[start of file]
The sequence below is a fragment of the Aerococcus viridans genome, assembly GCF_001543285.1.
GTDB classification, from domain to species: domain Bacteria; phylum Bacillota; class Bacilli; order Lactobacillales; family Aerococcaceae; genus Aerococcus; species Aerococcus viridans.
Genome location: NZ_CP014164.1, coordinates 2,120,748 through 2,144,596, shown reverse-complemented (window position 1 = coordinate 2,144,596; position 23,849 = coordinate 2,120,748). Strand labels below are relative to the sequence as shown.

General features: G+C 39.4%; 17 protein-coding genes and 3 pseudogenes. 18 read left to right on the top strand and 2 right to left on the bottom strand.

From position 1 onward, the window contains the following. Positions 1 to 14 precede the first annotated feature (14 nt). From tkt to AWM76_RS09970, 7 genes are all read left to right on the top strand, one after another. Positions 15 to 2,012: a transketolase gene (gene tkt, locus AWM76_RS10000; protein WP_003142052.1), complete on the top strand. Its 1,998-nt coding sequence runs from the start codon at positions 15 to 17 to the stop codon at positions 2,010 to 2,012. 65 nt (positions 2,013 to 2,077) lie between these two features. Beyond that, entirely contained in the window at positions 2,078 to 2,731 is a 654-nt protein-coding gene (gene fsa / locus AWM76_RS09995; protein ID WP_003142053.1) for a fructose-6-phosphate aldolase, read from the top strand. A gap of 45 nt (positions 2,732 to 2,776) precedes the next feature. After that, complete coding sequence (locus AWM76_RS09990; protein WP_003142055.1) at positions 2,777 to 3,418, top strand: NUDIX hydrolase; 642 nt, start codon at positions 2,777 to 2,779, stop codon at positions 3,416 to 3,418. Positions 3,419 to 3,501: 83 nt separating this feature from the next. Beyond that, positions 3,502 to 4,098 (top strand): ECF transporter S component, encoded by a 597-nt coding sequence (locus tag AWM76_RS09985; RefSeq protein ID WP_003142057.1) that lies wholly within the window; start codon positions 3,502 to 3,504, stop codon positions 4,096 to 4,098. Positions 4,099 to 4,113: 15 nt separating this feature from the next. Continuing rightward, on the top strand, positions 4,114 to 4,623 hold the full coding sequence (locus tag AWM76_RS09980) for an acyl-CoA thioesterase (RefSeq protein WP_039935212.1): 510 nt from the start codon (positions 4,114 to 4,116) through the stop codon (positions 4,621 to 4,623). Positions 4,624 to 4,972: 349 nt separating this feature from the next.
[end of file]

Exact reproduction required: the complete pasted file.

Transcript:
The sequence below is a fragment of the Aerococcus viridans genome, assembly GCF_001543285.1.
GTDB classification, from domain to species: domain Bacteria; phylum Bacillota; class Bacilli; order Lactobacillales; family Aerococcaceae; genus Aerococcus; species Aerococcus viridans.
Genome location: NZ_CP014164.1, coordinates 2,120,748 through 2,144,596, shown reverse-complemented (window position 1 = coordinate 2,144,596; position 23,849 = coordinate 2,120,748). Strand labels below are relative to the sequence as shown.

General features: G+C 39.4%; 17 protein-coding genes and 3 pseudogenes. 18 read left to right on the top strand and 2 right to left on the bottom strand.

From position 1 onward, the window contains the following. Positions 1 to 14 precede the first annotated feature (14 nt). From tkt to AWM76_RS09970, 7 genes are all read left to right on the top strand, one after another. Positions 15 to 2,012: a transketolase gene (gene tkt, locus AWM76_RS10000; protein WP_003142052.1), complete on the top strand. Its 1,998-nt coding sequence runs from the start codon at positions 15 to 17 to the stop codon at positions 2,010 to 2,012. 65 nt (positions 2,013 to 2,077) lie between these two features. Beyond that, entirely contained in the window at positions 2,078 to 2,731 is a 654-nt protein-coding gene (gene fsa / locus AWM76_RS09995; protein ID WP_003142053.1) for a fructose-6-phosphate aldolase, read from the top strand. A gap of 45 nt (positions 2,732 to 2,776) precedes the next feature. After that, complete coding sequence (locus AWM76_RS09990; protein WP_003142055.1) at positions 2,777 to 3,418, top strand: NUDIX hydrolase; 642 nt, start codon at positions 2,777 to 2,779, stop codon at positions 3,416 to 3,418. Positions 3,419 to 3,501: 83 nt separating this feature from the next. Beyond that, positions 3,502 to 4,098 (top strand): ECF transporter S component, encoded by a 597-nt coding sequence (locus tag AWM76_RS09985; RefSeq protein ID WP_003142057.1) that lies wholly within the window; start codon positions 3,502 to 3,504, stop codon positions 4,096 to 4,098. Positions 4,099 to 4,113: 15 nt separating this feature from the next. Continuing rightward, on the top strand, positions 4,114 to 4,623 hold the full coding sequence (locus tag AWM76_RS09980) for an acyl-CoA thioesterase (RefSeq protein WP_039935212.1): 510 nt from the start codon (positions 4,114 to 4,116) through the stop codon (positions 4,621 to 4,623). Positions 4,624 to 4,972: 349 nt separating this feature from the next.